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How big banks are making your can of beer more expensive
You may need a drink after reading this
 
They may look innocuous, but these cans could be part of a vast aluminum conspiracy.
They may look innocuous, but these cans could be part of a vast aluminum conspiracy. Think Stock

Big banks have made an aggressive push into the aluminum market, and, through some tricky accounting maneuvers, inflated the metal's cost to reap billions of dollars.

By buying up pieces of the aluminum supply chain, banks have managed to artificially raise the material's price by exploiting one crucial stop on its journey to becoming a can of beer in your local grocery store. Though the increase is fairly modest — it accounts for just 10 percent of a can's end cost, according to the New York Times — it has earned big banks more than $5 billion in the last three years alone.

Here's how it goes down, from the Times:

The story of how this works begins in 27 industrial warehouses in the Detroit area where a Goldman subsidiary stores customers' aluminum. Each day, a fleet of trucks shuffles 1,500-pound bars of the metal among the warehouses. Two or three times a day, sometimes more, the drivers make the same circuits. They load in one warehouse. They unload in another. And then they do it again.

This industrial dance has been choreographed by Goldman to exploit pricing regulations set up by an overseas commodities exchange, an investigation by The New York Times has found. The back-and-forth lengthens the storage time. And that adds many millions a year to the coffers of Goldman, which owns the warehouses and charges rent to store the metal. It also increases prices paid by manufacturers and consumers across the country.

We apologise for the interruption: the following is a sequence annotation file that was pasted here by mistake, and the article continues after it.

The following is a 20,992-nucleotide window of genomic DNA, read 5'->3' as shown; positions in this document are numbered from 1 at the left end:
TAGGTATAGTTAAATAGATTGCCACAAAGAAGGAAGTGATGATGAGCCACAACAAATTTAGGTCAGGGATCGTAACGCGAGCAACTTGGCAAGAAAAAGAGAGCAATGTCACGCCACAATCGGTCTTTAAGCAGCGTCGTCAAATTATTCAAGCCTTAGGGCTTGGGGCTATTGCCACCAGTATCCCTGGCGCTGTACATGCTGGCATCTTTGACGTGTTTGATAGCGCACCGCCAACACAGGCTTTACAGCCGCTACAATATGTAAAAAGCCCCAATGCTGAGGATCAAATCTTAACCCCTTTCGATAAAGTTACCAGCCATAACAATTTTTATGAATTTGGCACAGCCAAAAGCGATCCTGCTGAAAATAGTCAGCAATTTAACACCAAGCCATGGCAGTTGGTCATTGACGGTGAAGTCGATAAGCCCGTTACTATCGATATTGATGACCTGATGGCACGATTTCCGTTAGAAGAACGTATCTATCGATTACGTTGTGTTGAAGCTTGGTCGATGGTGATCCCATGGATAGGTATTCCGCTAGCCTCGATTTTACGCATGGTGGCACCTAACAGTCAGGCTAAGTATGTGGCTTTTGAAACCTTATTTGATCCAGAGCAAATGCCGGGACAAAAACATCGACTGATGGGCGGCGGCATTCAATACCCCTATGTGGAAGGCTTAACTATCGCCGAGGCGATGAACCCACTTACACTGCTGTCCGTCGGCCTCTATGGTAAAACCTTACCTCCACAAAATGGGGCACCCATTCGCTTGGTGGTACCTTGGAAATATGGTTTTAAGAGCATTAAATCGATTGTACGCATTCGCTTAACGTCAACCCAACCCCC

Tyler Clay, a forklift driver who worked at the Goldman warehouses until early this year, called the process "a merry-go-round of metal." [New York Times]

Industry regulations require that a given amount of metal be moved daily to prevent hoarding and market manipulation. Simply hauling the aluminum from one warehouse to another technically meets that requirement without actually putting anything into circulation.

When Goldman bought one metal storage company, the wait time between a consumer purchasing aluminum and receiving it was six weeks, on average. That wait has leapt to 16 weeks, according to the Times. The extended wait drives up the price of aluminum not just in the places where it is held by Goldman, but across the entire market, since there is then less product to meet the same level of demand.

The extended delay, combined with the Byzantine way metal prices are determined, has helped the cost of aluminum to double since 2010, according to the Times.

Banks have made similar efforts to buy into other commodities markets in recent years. But with the aluminum market, they're adding a cost to a product Americans hold quite dear: Beer.

After falling steadily for about 15 years, canned beers began to make a comeback in the U.S. in the last decade. In 2011, over half of all beer served in the U.S. came in a can.

Small brewers could acutely feel the brunt of aluminum's shifting price. After initially avoiding cans because of their connotation as a vessel for cheap, generic beer, craft breweries have begun to embrace the can. Brooklyn's Sixpoint Brewery, for one, distributes almost exclusively in cans.

That's why beer brewers, in tandem with Coca Cola and other companies like automakers that use a lot of aluminum, are asking the Senate to investigate the alleged aluminum price manipulation. A rep for MillerCoors is set to testify to the Senate Banking Committee this week, and is expected to "lash out at banks like Goldman and JPMorgan" over their aluminum operations, according to the Huffington Post.

As Mother Jones' Kevin Drum noted, the whole process is legal, for now, thanks to an exemption that has allowed investment banks to scoop up commodities businesses outside the financial sector. MillerCoors and others want Congress to close that loophole and spare the consumers the added costs that they say are passed on.

"Many of us already view the financial industry as little more than a gigantic shakedown of the American public," Drum wrote. "But even so, there are still days when we can be dumbfounded by the sheer scale and gall of their machinations. Today is one of those days."

 
Jon Terbush is an associate editor at TheWeek.com covering politics, sports, and other things he finds interesting. He has previously written for Talking Points Memo, Raw Story, and Business Insider.

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